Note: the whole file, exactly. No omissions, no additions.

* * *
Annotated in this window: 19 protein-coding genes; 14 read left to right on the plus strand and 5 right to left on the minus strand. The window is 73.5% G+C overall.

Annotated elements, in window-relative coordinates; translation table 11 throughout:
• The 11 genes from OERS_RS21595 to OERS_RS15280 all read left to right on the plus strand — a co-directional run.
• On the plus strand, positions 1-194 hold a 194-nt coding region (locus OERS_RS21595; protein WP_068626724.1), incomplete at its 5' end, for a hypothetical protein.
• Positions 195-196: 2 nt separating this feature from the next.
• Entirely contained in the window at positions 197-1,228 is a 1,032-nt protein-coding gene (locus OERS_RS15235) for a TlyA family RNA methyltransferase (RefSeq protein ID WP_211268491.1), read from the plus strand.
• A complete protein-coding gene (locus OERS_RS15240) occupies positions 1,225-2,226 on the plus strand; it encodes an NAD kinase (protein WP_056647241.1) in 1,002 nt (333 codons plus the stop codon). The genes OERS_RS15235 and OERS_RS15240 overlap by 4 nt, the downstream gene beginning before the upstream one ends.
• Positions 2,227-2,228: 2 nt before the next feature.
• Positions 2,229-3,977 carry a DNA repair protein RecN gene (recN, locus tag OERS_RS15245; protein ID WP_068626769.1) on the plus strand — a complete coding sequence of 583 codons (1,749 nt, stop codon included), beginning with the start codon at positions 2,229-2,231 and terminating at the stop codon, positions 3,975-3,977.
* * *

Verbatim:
Annotated in this window: 19 protein-coding genes; 14 read left to right on the plus strand and 5 right to left on the minus strand. The window is 73.5% G+C overall.

Annotated elements, in window-relative coordinates; translation table 11 throughout:
• The 11 genes from OERS_RS21595 to OERS_RS15280 all read left to right on the plus strand — a co-directional run.
• On the plus strand, positions 1-194 hold a 194-nt coding region (locus OERS_RS21595; protein WP_068626724.1), incomplete at its 5' end, for a hypothetical protein.
• Positions 195-196: 2 nt separating this feature from the next.
• Entirely contained in the window at positions 197-1,228 is a 1,032-nt protein-coding gene (locus OERS_RS15235) for a TlyA family RNA methyltransferase (RefSeq protein ID WP_211268491.1), read from the plus strand.
• A complete protein-coding gene (locus OERS_RS15240) occupies positions 1,225-2,226 on the plus strand; it encodes an NAD kinase (protein WP_056647241.1) in 1,002 nt (333 codons plus the stop codon). The genes OERS_RS15235 and OERS_RS15240 overlap by 4 nt, the downstream gene beginning before the upstream one ends.
• Positions 2,227-2,228: 2 nt before the next feature.
• Positions 2,229-3,977 carry a DNA repair protein RecN gene (recN, locus tag OERS_RS15245; protein ID WP_068626769.1) on the plus strand — a complete coding sequence of 583 codons (1,749 nt, stop codon included), beginning with the start codon at positions 2,229-2,231 and terminating at the stop codon, positions 3,975-3,977.